|The Oven Mitt|
This one was to try to identify why my middle finger was a frozen hook and maybe even start to fix it.
I felt ok in the recovery room (thanks to a nerve block), but 10min from home the pain started.
I popped 2 percocets, curled up in bed and started my lamaze breathing.
30 minutes later and the crest of this wave of pain was nowhere in sight.
I had my dad give me an oxycontin (The most drug I've had since Maui) and we started back to Stanford.
I found Dr Chang and he cut open the fresh cast and gave me 2 or 3 injections in the hand.
The injections sucked (sorry for cursing Dr Chang), but a few minutes later I was finally breathing normally.
The first night was packed with percocet, but by the end of day two I was feeling much better.
Now I just had to deal with the oven mitt.
Most people would struggle if they had to give up a hand for 8 days, but few can imagine having no hands.
Well, It SUCKS!!!
You lose your independence and your caregivers have to do everything, but chew your food for you.
Tuesday was the unveiling of my hand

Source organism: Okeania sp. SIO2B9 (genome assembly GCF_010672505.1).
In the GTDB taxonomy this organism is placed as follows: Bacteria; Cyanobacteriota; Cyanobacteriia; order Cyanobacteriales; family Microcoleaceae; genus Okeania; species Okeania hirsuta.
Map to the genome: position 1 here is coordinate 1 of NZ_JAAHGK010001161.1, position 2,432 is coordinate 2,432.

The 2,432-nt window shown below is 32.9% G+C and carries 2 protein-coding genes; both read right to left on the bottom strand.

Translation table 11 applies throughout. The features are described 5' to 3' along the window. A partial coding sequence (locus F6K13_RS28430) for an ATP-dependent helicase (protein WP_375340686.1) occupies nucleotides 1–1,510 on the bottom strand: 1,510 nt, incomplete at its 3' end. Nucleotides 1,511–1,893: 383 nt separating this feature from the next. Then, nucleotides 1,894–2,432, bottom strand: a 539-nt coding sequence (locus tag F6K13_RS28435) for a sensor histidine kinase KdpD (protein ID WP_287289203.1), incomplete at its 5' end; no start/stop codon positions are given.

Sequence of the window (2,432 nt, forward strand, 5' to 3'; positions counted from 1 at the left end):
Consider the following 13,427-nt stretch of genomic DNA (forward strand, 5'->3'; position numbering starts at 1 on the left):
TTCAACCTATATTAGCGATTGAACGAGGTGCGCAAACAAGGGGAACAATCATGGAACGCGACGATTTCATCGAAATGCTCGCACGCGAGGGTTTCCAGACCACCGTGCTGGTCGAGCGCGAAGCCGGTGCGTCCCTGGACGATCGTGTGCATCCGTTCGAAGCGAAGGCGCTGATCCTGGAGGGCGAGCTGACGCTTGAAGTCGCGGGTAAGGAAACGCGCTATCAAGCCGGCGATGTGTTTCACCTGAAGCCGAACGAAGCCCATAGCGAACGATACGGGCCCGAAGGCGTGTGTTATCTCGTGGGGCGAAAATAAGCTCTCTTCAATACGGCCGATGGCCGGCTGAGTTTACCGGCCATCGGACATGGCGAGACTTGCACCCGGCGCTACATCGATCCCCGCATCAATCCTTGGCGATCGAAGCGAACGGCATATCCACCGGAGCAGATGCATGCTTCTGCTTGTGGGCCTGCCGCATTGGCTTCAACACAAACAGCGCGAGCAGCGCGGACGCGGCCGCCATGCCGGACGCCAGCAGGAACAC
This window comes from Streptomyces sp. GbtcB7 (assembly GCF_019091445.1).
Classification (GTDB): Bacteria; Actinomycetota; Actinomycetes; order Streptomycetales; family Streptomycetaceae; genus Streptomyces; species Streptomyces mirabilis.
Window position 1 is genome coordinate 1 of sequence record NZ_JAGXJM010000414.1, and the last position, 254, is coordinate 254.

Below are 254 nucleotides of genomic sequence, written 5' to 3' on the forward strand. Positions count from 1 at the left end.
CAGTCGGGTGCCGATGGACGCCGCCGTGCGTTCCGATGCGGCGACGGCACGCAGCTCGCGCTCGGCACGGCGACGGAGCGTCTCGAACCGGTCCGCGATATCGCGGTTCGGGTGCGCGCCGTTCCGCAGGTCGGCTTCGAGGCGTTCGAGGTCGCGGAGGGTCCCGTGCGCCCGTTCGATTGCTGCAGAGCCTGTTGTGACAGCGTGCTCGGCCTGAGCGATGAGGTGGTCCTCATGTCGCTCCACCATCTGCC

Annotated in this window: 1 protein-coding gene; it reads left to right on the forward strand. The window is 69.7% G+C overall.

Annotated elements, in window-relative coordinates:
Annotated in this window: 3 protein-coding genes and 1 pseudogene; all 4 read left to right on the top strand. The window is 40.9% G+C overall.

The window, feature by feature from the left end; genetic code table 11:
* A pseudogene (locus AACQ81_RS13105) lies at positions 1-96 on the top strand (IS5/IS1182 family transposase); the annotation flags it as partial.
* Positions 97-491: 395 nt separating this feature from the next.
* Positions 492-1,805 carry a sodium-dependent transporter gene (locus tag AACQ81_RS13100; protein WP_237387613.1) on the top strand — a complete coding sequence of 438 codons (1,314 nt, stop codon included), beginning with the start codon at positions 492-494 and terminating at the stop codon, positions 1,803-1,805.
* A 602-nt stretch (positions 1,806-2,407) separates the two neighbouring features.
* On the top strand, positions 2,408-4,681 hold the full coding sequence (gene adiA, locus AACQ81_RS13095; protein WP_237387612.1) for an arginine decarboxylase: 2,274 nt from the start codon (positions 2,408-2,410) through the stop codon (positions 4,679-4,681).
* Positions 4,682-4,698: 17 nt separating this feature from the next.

|The Hand-v3.0 (with pin)|
Then Carolyn (PT) repeated the demo even while I was deciding if I was going to throw up or just pass out.
We left the clinic with just enough time to make it to SF where I got to try on
My new arm
My immediate reaction when he brought in the arm and started to hook up the harness was - "I am disabled"
I don't think I've ever felt this (or at least this strongly) even while struggling in San Diego.
Was it the shiny metal hook and cables?
The odd shade of pink plastic?
The tightness of the harness?
I don't know, but the feeling stayed with me for the rest of the day.
I wouldn't say I'm at peace with being disfigured or being limited to 2 1/2 fingers, but I have always known (minus a few panic attacks during the hip-to-thumb process) that I'd be ok.
Would I have felt the same if someone had strapped this on me in Sept or Oct of 2011?
I don't know.